For all of their years of claims that massive voter fraud is going on at the polling place, such that photo ID restrictions are required to ensure the integrity of the vote, you'd think that when Republicans have a chance to run their own elections, they'd be sure to want it to be as "fraud"-free as possible.
Nonetheless, despite onerous polling place photo ID requirements now passed into law in about a dozen states where the GOP controls both the legislative and executive branches, voters will be able to cast their ballot in next Tuesday's "First-in-the-Nation" Republican Iowa caucuses without bothering to show a photo ID -- even though the Republican Party itself sets their own rules for voting there.
Unlike most primary elections where an official state election board or agency sets the rules and runs the registration and balloting processes, the Iowa Republican Party runs its own state caucuses, determines the rules, tabulates all the votes and announces the results to the public and media themselves. They have complete control over the entire process, and yet they don't bother to ask their own voters to show a state-issued photo ID before casting their ballot.
I wonder why that would be?
Actually, I don't. I know exactly why that's the case. Polling place photo ID laws, passed in states where Republicans took control in the wave election of 2010, are instituted for one purpose and one purpose only: to suppress the votes of voters such as the elderly, minorities and students, all of whom have a dastardly tendency to vote for Democratic candidates rather than Republicans. Since only Republicans are on the IA Republican caucus ballot, unlike general elections, the GOP has no interest in disenfranchising their own voters.
While the GOP likes to claim they're attempting to institute these laws to curb "voter fraud," they're unable to show evidence of virtually any polling place impersonation that would supposedly be prevented by such laws. For example, in rejecting the South Carolina GOP's new Photo ID restriction last Friday, finding that that the state's own statistics showed the law would be racially discriminatory, the U.S. Dept. of Justice noted [PDF] that the state failed to point to "any evidence or instance of either in-person voter impersonation or any other type of fraud that is not already addressed by the state's existing voter identification requirement and that arguably could be deterred by requiring voters to present only photo identification at the polls."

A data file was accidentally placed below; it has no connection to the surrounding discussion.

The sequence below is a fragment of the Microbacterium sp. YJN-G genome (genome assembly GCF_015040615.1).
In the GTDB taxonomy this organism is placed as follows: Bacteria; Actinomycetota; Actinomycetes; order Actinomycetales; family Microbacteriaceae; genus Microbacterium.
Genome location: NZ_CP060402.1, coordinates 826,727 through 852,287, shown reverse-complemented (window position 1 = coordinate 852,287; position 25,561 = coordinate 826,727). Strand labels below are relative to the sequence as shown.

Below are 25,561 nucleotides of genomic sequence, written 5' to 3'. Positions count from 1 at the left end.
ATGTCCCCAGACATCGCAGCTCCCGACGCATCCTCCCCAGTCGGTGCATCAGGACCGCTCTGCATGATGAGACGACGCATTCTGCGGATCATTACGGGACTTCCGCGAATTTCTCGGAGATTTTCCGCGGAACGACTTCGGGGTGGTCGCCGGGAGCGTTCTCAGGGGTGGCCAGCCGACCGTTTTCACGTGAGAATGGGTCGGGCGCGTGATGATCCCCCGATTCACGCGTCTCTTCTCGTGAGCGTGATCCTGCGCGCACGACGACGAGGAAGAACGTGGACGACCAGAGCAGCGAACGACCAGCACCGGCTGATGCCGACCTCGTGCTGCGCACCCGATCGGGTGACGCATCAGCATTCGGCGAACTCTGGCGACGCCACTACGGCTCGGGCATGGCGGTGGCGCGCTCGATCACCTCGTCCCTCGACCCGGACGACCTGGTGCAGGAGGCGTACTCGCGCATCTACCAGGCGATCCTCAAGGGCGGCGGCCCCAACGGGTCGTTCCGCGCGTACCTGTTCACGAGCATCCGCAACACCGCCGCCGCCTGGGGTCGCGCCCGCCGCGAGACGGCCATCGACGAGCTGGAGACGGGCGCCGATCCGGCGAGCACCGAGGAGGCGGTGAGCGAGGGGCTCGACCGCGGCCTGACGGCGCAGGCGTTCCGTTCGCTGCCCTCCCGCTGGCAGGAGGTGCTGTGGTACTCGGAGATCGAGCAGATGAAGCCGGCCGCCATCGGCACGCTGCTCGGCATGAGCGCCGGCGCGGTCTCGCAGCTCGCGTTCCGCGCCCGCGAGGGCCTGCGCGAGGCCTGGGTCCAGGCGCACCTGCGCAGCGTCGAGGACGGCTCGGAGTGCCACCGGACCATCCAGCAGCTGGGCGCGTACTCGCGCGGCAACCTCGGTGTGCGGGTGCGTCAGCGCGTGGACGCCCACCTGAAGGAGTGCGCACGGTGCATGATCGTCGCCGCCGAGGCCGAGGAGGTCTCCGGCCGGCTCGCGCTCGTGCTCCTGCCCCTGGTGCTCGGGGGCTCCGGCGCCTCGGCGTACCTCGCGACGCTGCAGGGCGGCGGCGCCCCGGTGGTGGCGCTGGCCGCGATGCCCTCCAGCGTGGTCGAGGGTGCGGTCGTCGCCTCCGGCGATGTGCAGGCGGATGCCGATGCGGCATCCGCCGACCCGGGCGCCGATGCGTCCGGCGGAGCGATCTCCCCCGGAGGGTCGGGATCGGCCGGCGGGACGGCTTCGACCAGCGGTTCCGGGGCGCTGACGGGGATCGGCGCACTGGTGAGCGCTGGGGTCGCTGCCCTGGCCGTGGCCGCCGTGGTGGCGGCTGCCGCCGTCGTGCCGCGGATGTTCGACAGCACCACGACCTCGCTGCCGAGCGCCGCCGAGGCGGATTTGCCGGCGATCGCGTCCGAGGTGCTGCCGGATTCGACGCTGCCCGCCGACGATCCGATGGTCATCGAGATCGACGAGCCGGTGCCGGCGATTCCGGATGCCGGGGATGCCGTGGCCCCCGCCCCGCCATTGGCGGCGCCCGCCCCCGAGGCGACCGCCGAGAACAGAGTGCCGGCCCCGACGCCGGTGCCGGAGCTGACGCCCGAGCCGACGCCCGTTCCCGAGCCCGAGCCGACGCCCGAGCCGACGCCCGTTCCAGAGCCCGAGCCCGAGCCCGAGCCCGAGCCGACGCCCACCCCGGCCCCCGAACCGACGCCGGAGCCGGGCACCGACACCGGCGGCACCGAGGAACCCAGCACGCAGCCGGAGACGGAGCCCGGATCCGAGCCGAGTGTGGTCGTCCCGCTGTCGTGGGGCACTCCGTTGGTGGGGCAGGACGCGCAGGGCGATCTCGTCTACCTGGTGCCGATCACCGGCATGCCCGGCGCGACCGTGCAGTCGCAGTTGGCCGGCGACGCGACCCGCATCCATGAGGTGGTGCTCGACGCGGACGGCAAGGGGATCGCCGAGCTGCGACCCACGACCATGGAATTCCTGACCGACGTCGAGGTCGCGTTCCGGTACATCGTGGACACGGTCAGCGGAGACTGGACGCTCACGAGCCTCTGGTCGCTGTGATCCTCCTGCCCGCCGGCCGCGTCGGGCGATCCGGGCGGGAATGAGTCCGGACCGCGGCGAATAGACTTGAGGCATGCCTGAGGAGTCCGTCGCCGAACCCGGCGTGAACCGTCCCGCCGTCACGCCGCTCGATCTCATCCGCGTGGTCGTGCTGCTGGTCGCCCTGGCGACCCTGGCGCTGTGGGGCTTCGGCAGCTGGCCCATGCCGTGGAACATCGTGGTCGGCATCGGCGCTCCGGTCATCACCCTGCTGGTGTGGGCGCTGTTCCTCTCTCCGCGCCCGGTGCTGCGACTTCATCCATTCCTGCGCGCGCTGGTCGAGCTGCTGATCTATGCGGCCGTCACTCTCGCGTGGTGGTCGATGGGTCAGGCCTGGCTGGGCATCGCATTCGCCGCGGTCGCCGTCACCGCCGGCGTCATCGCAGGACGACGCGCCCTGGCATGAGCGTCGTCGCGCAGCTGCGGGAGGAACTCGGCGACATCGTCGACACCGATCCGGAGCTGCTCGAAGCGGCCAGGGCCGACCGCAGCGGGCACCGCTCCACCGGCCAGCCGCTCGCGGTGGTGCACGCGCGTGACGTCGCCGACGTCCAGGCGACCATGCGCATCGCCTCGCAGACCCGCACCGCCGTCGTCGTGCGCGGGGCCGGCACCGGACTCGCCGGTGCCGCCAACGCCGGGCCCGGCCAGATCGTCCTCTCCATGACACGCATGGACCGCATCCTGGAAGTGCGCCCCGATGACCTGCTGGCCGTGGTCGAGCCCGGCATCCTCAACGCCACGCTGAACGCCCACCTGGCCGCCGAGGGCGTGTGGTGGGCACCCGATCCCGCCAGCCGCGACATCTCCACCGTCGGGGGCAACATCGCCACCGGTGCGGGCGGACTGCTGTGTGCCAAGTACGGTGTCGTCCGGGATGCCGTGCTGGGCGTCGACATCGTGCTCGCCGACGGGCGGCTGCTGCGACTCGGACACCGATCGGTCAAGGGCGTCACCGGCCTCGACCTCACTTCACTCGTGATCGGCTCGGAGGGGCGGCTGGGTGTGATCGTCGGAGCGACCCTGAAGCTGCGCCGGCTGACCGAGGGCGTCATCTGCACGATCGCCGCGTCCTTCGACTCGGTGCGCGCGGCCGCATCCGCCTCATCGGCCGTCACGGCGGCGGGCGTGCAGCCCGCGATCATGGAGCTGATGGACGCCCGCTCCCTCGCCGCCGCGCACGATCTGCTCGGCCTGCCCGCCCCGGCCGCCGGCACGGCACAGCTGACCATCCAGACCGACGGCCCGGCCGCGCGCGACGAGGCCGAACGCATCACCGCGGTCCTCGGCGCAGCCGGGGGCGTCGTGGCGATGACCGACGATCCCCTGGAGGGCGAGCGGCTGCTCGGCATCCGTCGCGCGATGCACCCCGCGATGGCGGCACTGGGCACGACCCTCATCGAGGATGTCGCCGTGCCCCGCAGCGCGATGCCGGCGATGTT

That, even as independent study after study has documented how hundreds of thousands of perfectly legal voters are likely to be disenfranchised by such laws.
Of course, if "voter fraud" was truly a concern of the Republican Party, surely they would require that Iowa caucus goers present a photo ID before casting their vote. But, because such laws have never been about "voter fraud," once again this year, the Party will not bother to require Iowa Republicans to present any such ID before voting in the all-important caucuses next week.
According to their own "Bullet-Point Guide to the 2012 Republican Party of Iowa Caucuses," as posted at the state party's website last week, only new registrants, those registering to sign up with the Republican Party and vote on the same day at the caucus, will be asked -- but not actually required -- to show photo ID:
Do you have to be registered Republican to participate in the Republican caucus? Yes. In order to participate in the Republican caucus, one must be a registered Republican in the state of Iowa. You do have the opportunity to register as a Republican at the caucus, provided that you have a valid photo ID with your current address on it (such as your Iowa driver's license) or a photo ID and a document that proves your residence (such as a utility bill). For more information, visit: http://sos.iowa.gov/elections/voterinformation/edr.html.
As the information at the above-linked website of Iowa Secretary of State and Commissioner of Elections Matt Schultz (R) details, a photo ID isn't actually even necessary to register and vote on Election Day either! Any Iowa citizen 18 or over can register as a Republican and then vote in the Republican IA caucus without a Photo ID being required of any of them.